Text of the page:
Yeah, exactly – you do it to me, I’ll do this to you. I always told teams not to touch Peter or Joe. I once told Vancouver that I’ll go after Naslund, that I’d break his leg and use it as a toothpick. You plant a seed with stuff like this. You have to start doing your job early in your career when you want to get that kind of respect. From there on you’re just trying to keep opposing players at bay.
Were you pumped up before starting a fight?
Oh yeah. I had butterflies sometimes. It wasn’t always adrenaline. Sometimes you were like “What am I getting myself into?” I’d say 99% of the time I was ready. There were some times that you weren’t really in the game. There were times I just let the other guy hit me a couple of times before realizing what I was actually doing. I always wanted my opponent to fight my fight.
Were there times your coach told you that they need a game changer, that they needed you to fight a guy?
Bob Hartley would sometimes tap me on the shoulder to do stuff like this although he never wanted to admit it. I knew my role, I knew what I needed to do. Sometimes the coaches were telling me to be proactive and I was like “How am I going to do this without you giving me a shift?” I was always trying to do my job the best I could.
You once said that a guy came up to you during a preseason game wanting to fight you needing penalty minutes to get to the NHL. Was it really like this?
It’s just like the story between Gino Odjick and Marty McSorley. Marty was the big boy and Gino was coming up in Vancouver. Gino came to Marty telling him if he wouldn’t do this the Canucks would send him down. Marty was okay with the whole thing and they threw down. That’s just the role. You aren’t just looking out for your team. You’re also looking out for other people in the same role as you, because when they aren’t around anymore you kind of die off. You don’t want to be the last big bull in the field. You were once at the exact same point as the kid asking you to do this.
So was fighting just for show?
Not exactly. Sometimes things would just happen, like when you were up by two goals and an opposing guy would come around telling you that he needs to do something. It was always better than them wanting to run over Joe, Peter, Hejduk or Tanguay, because I didn’t want them to get hurt.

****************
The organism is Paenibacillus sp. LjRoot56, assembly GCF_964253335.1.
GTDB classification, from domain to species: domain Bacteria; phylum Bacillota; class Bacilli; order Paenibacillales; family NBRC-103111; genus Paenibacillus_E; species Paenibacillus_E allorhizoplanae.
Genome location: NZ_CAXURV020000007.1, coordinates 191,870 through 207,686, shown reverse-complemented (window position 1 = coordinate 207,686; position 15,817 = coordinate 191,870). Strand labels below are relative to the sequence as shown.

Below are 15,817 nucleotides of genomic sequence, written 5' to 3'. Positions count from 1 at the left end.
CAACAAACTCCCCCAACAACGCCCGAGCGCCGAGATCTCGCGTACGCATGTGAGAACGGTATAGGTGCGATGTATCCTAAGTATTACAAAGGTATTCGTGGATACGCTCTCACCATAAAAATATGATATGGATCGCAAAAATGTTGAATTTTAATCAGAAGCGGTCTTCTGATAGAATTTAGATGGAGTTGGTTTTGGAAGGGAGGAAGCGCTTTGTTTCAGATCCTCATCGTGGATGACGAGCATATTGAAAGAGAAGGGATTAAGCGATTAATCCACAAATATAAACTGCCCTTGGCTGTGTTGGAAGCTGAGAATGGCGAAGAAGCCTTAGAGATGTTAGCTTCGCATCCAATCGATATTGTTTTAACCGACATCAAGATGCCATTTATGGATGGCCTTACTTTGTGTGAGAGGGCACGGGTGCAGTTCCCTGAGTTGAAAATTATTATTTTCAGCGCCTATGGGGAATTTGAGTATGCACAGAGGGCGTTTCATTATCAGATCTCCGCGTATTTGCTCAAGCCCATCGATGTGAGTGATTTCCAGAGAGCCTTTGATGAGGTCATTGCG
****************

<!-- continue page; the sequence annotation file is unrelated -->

So you’re saying that sometimes it’s more like a gentlemen’s agreement?
Exactly. There’s a huge respect factor in the crew of fighters in general. You know what it takes to get the job done and the other guy knows it too.
Was fighting friends different than fighting guys you didn’t like?
Honestly? I fought friends and we would throw down. It was like we didn’t know each other. It was just part of the job. Some guys you wouldn’t even know, like 20-something year old guys that were new to the league, like I was at the time I fought Proby. They would just come over and tap you on the shoulder and you just waited for the right time to get something going with them.
What are your thoughts on the Steve Moore and Todd Bertuzzi incident?
I think it was blown out of proportion. I never really got along with Moore and I also know Bertuzzi and I know he’s still dealing with the whole thing, that he’s still getting booed and stuff like that that’s still hanging over his head.
What do you think of Patrick Bordeleau?
He’s doing well. He’s putting points up and that’s the biggest thing, to play the whole role – being good on the defense, being good in the neutral zone and being good in the offensive zone. You don’t want to be a minus player, you don’t want to be a liability while on the ice. He’s getting the job done.
What did your teammates tell you after a fight? Were they thankful?
Oh yeah. It was almost always a big momentum change for them.
The questions were asked by the Eurolanche Invasion VI members. Michal Hezely, Tony Caya and David Puchovsky contributed to the transcription and the translation of it to European languages.
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19/06/2014 - 22:00